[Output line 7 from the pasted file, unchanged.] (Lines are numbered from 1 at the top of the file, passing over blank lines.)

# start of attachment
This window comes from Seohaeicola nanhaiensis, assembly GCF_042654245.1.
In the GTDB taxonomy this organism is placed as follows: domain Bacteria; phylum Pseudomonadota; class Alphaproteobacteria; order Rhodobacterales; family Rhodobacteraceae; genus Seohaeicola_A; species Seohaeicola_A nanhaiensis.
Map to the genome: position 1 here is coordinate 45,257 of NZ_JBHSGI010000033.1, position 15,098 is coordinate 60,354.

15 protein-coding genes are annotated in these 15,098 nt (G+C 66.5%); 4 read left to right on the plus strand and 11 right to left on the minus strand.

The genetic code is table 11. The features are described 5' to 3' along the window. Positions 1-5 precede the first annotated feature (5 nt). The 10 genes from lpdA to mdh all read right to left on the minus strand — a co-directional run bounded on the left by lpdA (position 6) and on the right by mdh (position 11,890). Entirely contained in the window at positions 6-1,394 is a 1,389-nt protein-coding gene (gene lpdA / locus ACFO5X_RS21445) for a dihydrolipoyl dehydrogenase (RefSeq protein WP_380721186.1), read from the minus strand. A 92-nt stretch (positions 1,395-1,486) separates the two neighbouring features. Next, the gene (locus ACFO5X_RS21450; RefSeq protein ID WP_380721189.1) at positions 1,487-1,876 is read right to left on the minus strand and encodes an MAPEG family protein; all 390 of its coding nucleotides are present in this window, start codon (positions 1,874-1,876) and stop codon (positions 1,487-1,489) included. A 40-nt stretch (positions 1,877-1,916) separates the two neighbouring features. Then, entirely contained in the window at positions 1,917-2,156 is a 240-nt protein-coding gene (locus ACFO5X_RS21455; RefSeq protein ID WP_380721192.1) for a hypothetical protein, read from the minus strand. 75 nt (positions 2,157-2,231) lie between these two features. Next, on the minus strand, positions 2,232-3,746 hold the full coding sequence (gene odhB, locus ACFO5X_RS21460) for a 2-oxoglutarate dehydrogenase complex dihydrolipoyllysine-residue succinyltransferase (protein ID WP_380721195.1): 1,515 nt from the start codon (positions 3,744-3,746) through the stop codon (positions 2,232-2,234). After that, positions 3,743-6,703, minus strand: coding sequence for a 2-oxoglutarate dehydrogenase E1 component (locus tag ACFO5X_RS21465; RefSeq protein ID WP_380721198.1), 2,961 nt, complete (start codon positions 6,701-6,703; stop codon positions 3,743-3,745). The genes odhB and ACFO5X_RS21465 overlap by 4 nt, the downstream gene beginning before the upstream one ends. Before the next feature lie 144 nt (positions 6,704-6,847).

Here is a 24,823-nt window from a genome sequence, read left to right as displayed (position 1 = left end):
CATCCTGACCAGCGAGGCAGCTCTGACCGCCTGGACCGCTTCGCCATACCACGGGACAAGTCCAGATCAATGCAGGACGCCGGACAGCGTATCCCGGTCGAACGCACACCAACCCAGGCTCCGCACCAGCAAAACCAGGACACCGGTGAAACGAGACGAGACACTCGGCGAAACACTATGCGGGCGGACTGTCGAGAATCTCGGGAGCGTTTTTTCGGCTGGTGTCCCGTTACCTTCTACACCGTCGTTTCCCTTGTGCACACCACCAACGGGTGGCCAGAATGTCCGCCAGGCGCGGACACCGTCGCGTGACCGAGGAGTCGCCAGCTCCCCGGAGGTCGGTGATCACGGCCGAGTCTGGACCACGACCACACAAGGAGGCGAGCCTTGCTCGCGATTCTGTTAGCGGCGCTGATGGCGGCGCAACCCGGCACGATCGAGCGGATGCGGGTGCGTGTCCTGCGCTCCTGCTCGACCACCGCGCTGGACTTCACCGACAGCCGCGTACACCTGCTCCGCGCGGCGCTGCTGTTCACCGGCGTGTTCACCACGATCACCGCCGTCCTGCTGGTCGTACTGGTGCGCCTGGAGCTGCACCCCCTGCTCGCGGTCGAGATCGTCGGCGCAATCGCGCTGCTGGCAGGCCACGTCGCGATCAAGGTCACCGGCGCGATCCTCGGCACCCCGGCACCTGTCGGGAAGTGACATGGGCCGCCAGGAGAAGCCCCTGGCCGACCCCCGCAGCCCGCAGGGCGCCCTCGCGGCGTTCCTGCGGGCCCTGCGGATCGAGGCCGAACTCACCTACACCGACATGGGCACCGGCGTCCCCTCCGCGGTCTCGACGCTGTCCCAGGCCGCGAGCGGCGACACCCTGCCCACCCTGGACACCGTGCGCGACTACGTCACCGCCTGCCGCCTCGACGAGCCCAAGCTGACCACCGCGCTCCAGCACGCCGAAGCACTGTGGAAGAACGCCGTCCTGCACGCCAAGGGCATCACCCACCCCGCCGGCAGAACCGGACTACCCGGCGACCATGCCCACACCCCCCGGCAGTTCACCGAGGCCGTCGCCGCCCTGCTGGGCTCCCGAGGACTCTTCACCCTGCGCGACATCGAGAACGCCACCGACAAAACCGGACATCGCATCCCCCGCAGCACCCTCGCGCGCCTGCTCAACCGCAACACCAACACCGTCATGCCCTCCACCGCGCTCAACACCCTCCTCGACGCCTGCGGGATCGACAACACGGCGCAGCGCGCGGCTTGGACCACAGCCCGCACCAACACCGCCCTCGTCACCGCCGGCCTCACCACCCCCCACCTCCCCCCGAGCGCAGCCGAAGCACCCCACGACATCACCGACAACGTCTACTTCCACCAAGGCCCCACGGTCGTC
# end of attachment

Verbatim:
CATCCTGACCAGCGAGGCAGCTCTGACCGCCTGGACCGCTTCGCCATACCACGGGACAAGTCCAGATCAATGCAGGACGCCGGACAGCGTATCCCGGTCGAACGCACACCAACCCAGGCTCCGCACCAGCAAAACCAGGACACCGGTGAAACGAGACGAGACACTCGGCGAAACACTATGCGGGCGGACTGTCGAGAATCTCGGGAGCGTTTTTTCGGCTGGTGTCCCGTTACCTTCTACACCGTCGTTTCCCTTGTGCACACCACCAACGGGTGGCCAGAATGTCCGCCAGGCGCGGACACCGTCGCGTGACCGAGGAGTCGCCAGCTCCCCGGAGGTCGGTGATCACGGCCGAGTCTGGACCACGACCACACAAGGAGGCGAGCCTTGCTCGCGATTCTGTTAGCGGCGCTGATGGCGGCGCAACCCGGCACGATCGAGCGGATGCGGGTGCGTGTCCTGCGCTCCTGCTCGACCACCGCGCTGGACTTCACCGACAGCCGCGTACACCTGCTCCGCGCGGCGCTGCTGTTCACCGGCGTGTTCACCACGATCACCGCCGTCCTGCTGGTCGTACTGGTGCGCCTGGAGCTGCACCCCCTGCTCGCGGTCGAGATCGTCGGCGCAATCGCGCTGCTGGCAGGCCACGTCGCGATCAAGGTCACCGGCGCGATCCTCGGCACCCCGGCACCTGTCGGGAAGTGACATGGGCCGCCAGGAGAAGCCCCTGGCCGACCCCCGCAGCCCGCAGGGCGCCCTCGCGGCGTTCCTGCGGGCCCTGCGGATCGAGGCCGAACTCACCTACACCGACATGGGCACCGGCGTCCCCTCCGCGGTCTCGACGCTGTCCCAGGCCGCGAGCGGCGACACCCTGCCCACCCTGGACACCGTGCGCGACTACGTCACCGCCTGCCGCCTCGACGAGCCCAAGCTGACCACCGCGCTCCAGCACGCCGAAGCACTGTGGAAGAACGCCGTCCTGCACGCCAAGGGCATCACCCACCCCGCCGGCAGAACCGGACTACCCGGCGACCATGCCCACACCCCCCGGCAGTTCACCGAGGCCGTCGCCGCCCTGCTGGGCTCCCGAGGACTCTTCACCCTGCGCGACATCGAGAACGCCACCGACAAAACCGGACATCGCATCCCCCGCAGCACCCTCGCGCGCCTGCTCAACCGCAACACCAACACCGTCATGCCCTCCACCGCGCTCAACACCCTCCTCGACGCCTGCGGGATCGACAACACGGCGCAGCGCGCGGCTTGGACCACAGCCCGCACCAACACCGCCCTCGTCACCGCCGGCCTCACCACCCCCCACCTCCCCCCGAGCGCAGCCGAAGCACCCCACGACATCACCGACAACGTCTACTTCCACCAAGGCCCCACGGTCGTC